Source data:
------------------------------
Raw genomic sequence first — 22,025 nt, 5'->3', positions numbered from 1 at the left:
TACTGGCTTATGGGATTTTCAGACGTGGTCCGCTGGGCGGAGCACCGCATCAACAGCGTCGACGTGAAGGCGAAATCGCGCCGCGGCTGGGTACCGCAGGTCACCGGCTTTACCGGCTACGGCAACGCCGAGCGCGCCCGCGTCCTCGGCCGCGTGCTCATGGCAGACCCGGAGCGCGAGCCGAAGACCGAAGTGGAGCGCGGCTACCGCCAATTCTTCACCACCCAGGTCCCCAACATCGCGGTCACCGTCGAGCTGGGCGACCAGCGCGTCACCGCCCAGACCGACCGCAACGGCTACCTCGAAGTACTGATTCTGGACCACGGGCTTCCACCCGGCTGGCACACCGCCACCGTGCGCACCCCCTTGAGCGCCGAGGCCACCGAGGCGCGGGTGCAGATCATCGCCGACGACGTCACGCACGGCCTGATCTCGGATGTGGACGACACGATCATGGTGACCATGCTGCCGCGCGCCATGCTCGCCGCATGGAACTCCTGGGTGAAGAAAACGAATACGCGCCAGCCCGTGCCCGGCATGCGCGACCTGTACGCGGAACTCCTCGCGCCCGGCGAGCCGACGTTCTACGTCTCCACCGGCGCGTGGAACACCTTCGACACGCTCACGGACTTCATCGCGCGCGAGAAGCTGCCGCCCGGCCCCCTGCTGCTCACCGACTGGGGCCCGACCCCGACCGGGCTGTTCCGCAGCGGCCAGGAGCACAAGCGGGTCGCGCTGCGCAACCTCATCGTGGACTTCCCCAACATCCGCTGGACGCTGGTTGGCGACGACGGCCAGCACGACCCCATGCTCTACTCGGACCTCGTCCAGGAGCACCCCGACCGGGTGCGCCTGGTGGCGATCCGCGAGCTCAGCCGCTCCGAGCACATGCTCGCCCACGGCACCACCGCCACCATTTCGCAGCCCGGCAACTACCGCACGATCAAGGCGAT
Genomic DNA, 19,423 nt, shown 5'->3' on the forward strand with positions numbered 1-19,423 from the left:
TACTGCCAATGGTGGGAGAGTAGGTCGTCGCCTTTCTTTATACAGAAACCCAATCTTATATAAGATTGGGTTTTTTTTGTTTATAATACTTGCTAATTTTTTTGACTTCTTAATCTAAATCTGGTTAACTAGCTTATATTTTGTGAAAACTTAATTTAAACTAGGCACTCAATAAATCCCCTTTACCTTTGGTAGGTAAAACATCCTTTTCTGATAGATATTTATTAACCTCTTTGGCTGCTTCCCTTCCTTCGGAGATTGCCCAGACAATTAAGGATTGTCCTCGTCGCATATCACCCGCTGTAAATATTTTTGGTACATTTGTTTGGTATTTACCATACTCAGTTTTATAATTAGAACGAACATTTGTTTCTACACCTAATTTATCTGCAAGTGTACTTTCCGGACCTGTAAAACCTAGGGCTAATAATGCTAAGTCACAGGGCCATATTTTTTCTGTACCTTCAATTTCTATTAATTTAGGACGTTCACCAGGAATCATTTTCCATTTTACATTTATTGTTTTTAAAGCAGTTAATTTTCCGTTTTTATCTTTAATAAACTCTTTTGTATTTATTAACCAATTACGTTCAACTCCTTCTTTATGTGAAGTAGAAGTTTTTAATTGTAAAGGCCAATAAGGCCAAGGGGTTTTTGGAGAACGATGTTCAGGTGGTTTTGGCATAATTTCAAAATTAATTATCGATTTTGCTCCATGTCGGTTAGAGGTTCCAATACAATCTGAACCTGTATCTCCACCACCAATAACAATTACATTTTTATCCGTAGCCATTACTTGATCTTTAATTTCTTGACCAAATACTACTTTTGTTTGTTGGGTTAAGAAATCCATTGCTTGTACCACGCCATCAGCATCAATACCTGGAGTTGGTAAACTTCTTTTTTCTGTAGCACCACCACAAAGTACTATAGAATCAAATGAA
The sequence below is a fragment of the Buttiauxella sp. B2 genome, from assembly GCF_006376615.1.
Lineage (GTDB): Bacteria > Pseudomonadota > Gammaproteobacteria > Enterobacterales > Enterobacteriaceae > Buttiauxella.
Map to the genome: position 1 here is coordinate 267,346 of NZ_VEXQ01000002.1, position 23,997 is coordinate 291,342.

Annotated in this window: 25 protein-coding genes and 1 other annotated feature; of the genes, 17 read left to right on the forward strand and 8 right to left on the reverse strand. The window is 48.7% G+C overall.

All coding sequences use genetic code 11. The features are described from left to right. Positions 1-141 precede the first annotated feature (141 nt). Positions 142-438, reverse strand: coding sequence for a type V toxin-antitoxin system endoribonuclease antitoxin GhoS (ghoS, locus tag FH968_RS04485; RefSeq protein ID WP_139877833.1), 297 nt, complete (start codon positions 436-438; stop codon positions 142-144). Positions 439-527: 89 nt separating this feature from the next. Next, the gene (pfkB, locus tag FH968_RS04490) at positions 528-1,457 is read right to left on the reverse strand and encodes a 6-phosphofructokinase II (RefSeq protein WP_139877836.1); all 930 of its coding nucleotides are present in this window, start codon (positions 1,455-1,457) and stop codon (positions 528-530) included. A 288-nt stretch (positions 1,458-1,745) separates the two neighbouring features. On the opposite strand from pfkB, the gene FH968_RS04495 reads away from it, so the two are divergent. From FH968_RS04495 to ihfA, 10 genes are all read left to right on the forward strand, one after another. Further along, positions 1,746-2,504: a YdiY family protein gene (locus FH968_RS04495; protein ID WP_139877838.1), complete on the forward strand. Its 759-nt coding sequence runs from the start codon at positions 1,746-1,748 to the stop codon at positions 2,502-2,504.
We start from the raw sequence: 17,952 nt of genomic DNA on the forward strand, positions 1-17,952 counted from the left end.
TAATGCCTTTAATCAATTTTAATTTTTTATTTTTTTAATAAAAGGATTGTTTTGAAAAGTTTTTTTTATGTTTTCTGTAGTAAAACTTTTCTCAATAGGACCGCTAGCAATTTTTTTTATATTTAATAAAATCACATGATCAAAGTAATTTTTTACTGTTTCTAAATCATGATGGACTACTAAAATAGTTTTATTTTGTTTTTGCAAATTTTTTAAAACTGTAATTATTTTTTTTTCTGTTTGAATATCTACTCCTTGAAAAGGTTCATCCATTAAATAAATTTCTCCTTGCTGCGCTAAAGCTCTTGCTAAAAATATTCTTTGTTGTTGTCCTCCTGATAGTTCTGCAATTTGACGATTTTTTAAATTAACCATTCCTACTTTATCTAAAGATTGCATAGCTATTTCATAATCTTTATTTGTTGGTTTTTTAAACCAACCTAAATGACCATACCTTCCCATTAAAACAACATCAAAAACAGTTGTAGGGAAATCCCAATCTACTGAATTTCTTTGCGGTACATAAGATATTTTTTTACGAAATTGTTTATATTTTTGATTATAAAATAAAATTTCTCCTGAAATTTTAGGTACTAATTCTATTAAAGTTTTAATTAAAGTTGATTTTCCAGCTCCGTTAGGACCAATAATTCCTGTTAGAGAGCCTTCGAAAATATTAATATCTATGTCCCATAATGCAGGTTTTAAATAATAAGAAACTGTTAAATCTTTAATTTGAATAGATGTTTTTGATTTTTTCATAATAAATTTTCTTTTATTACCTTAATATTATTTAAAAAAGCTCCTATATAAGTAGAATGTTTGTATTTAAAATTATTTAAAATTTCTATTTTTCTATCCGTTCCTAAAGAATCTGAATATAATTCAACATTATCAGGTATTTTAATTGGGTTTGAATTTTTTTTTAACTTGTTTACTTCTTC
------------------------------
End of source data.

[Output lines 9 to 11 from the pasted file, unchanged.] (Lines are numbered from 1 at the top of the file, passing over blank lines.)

All coding sequences use genetic code 11. The features are described from left to right. Positions 1-141 precede the first annotated feature (141 nt). Positions 142-438, reverse strand: coding sequence for a type V toxin-antitoxin system endoribonuclease antitoxin GhoS (ghoS, locus tag FH968_RS04485; RefSeq protein ID WP_139877833.1), 297 nt, complete (start codon positions 436-438; stop codon positions 142-144). Positions 439-527: 89 nt separating this feature from the next. Next, the gene (pfkB, locus tag FH968_RS04490) at positions 528-1,457 is read right to left on the reverse strand and encodes a 6-phosphofructokinase II (RefSeq protein WP_139877836.1); all 930 of its coding nucleotides are present in this window, start codon (positions 1,455-1,457) and stop codon (positions 528-530) included. A 288-nt stretch (positions 1,458-1,745) separates the two neighbouring features. On the opposite strand from pfkB, the gene FH968_RS04495 reads away from it, so the two are divergent. From FH968_RS04495 to ihfA, 10 genes are all read left to right on the forward strand, one after another. Further along, positions 1,746-2,504: a YdiY family protein gene (locus FH968_RS04495; protein ID WP_139877838.1), complete on the forward strand. Its 759-nt coding sequence runs from the start codon at positions 1,746-1,748 to the stop codon at positions 2,502-2,504.
We start from the raw sequence: 17,952 nt of genomic DNA on the forward strand, positions 1-17,952 counted from the left end.
TAATGCCTTTAATCAATTTTAATTTTTTATTTTTTTAATAAAAGGATTGTTTTGAAAAGTTTTTTTTATGTTTTCTGTAGTAAAACTTTTCTCAATAGGACCGCTAGCAATTTTTTTTATATTTAATAAAATCACATGATCAAAGTAATTTTTTACTGTTTCTAAATCATGATGGACTACTAAAATAGTTTTATTTTGTTTTTGCAAATTTTTTAAAACTGTAATTATTTTTTTTTCTGTTTGAATATCTACTCCTTGAAAAGGTTCATCCATTAAATAAATTTCTCCTTGCTGCGCTAAAGCTCTTGCTAAAAATATTCTTTGTTGTTGTCCTCCTGATAGTTCTGCAATTTGACGATTTTTTAAATTAACCATTCCTACTTTATCTAAAGATTGCATAGCTATTTCATAATCTTTATTTGTTGGTTTTTTAAACCAACCTAAATGACCATACCTTCCCATTAAAACAACATCAAAAACAGTTGTAGGGAAATCCCAATCTACTGAATTTCTTTGCGGTACATAAGATATTTTTTTACGAAATTGTTTATATTTTTGATTATAAAATAAAATTTCTCCTGAAATTTTAGGTACTAATTCTATTAAAGTTTTAATTAAAGTTGATTTTCCAGCTCCGTTAGGACCAATAATTCCTGTTAGAGAGCCTTCGAAAATATTAATATCTATGTCCCATAATGCAGGTTTTAAATAATAAGAAACTGTTAAATCTTTAATTTGAATAGATGTTTTTGATTTTTTCATAATAAATTTTCTTTTATTACCTTAATATTATTTAAAAAAGCTCCTATATAAGTAGAATGTTTGTATTTAAAATTATTTAAAATTTCTATTTTTCTATCCGTTCCTAAAGAATCTGAATATAATTCAACATTATCAGGTATTTTAATTGGGTTTGAATTTTTTTTTAACTTGTTTACTTCTTC